As organizations have become increasingly digital, their needs have evolved significantly. With a focus on constantly improving the customer experience, today’s business needs a highly adaptable, tech savvy workforce armed with the collaborative skills necessary to fuel constant Innovation.

While businesses have struggled to find qualified candidates, perhaps the best way to make a reality is to engage schools as early as possible to ensure student readiness. As Natasha Singer writes in this New York Times article spotlighting a Google sponsored classroom, “prioritizing training children in skills like teamwork and problem-solving while de-emphasizing the teaching of traditional academic knowledge.”


Case in Point

Another recent New York Times article, also by Singer, tells the story of a third-grade teacher Kayla Delzer who has wholeheartedly embraced the idea of revamping early education by partnering with numerous technology firms as well as completely remodelling her classroom “to foster the kind of independent work habits she thought her students would need in life.”

According to Singer, Delzer “teaches them (students) to post daily on the class Twitter and Instagram accounts she set up. She remodeled her classroom based on Starbucks. And she uses apps like Seesaw, a student portfolio platform where teachers and parents may view and comment on a child’s schoolwork.”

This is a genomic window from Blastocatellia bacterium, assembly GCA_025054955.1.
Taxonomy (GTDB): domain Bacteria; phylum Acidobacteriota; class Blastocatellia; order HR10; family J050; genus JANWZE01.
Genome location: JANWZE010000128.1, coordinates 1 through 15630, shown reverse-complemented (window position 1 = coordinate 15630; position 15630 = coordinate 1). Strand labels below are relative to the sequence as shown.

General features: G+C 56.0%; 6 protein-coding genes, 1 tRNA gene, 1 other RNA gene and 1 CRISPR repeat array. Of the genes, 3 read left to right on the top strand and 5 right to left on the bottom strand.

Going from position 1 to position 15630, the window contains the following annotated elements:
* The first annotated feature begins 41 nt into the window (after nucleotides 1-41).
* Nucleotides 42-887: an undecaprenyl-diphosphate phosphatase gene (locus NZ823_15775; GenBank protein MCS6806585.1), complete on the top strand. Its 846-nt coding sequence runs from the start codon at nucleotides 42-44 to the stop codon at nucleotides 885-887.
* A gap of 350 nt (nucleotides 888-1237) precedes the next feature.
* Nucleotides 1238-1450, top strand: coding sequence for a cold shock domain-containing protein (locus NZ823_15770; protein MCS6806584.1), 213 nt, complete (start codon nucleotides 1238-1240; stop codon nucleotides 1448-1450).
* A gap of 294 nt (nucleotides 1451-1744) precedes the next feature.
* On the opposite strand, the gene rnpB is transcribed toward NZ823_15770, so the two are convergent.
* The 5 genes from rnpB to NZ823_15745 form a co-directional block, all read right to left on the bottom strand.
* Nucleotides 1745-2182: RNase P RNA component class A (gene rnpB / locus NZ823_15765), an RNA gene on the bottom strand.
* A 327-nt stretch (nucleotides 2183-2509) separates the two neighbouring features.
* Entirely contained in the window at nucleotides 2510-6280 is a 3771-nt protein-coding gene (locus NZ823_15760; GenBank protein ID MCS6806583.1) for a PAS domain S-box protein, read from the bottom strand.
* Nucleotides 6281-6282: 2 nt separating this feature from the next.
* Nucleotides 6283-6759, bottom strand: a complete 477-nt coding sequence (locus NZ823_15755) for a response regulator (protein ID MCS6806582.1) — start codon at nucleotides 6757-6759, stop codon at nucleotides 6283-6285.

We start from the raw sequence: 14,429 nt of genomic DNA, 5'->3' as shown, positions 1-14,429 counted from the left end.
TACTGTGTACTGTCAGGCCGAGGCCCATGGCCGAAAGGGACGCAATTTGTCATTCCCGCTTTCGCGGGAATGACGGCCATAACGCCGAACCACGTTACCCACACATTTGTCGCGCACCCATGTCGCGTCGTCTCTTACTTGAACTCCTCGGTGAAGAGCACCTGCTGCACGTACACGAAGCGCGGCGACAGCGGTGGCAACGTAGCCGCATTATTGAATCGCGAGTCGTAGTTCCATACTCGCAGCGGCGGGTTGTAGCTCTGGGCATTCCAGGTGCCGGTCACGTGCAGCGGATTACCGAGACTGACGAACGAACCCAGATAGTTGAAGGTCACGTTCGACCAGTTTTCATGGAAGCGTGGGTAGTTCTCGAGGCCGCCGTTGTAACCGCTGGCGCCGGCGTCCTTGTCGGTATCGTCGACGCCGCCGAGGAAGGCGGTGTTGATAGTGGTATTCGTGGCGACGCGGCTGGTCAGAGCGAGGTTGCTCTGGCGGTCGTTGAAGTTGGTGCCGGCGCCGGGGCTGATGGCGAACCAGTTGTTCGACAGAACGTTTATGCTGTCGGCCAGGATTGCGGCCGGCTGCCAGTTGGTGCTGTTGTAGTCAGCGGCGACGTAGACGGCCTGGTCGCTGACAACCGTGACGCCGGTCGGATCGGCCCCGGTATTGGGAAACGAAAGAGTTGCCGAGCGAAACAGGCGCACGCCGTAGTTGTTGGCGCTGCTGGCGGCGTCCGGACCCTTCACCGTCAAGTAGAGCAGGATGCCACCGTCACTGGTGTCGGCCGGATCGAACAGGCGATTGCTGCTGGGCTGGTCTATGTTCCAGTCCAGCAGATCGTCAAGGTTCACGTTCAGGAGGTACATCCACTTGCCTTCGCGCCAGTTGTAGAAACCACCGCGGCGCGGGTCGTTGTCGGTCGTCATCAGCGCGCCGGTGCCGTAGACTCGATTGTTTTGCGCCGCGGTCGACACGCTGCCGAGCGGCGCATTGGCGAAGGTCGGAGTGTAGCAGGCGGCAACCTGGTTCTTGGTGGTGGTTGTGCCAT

Social media as a new subject for learning

While spending classroom time on social media engagement may seem like a stretch to some, Delzer uses it as an opportunity to “teach rules” and “help them understand how to maintain an upbeat online image.”

Of course, the question here is whether or not education-tech provider partnerships are crossing an ethical line. Naturally, the technology partners, whether major players or growing start-ups, are looking at these partnerships as a cost-effective approach to build meaningful relationships with the next generation – relationships that could ultimately result in lifelong customers.

However, sponsorships make sense for cash strapped school districts. After all, “most states provide less support per student for elementary and secondary schools — in some cases, much less — than before the Great Recession,” according to the Center on Budget and Policy Priorities.

And, if future employers are demanding a working knowledge, being entrenched in these tech-fueled (and sponsored) digital classrooms could provide students with a noticeable advantage.

Other than social media, students can gain an advantage by having familiarity with other technologies as well. The need for skills with collaboration technologies like video conferencing, instant messaging and others are intensifying as businesses become increasingly global. So much so that by 2020, 50 percent of conference rooms will be video enabled.

Too often, kids struggle to have face-to-face conversations, primarily because they are fully engrained in engaging with one another via social networks. However, “being able to see a person’s body language, facial expressions, and gestures makes a world of difference in building a relationship.” When schools add collaboration technology to the mix it is an opportunity to expose students to its capabilities while developing much-needed engagement skills.


We plan to take a deeper dive into this topic, talking with educators, business leaders and tech providers willing to provide insights into how this is impacting their world.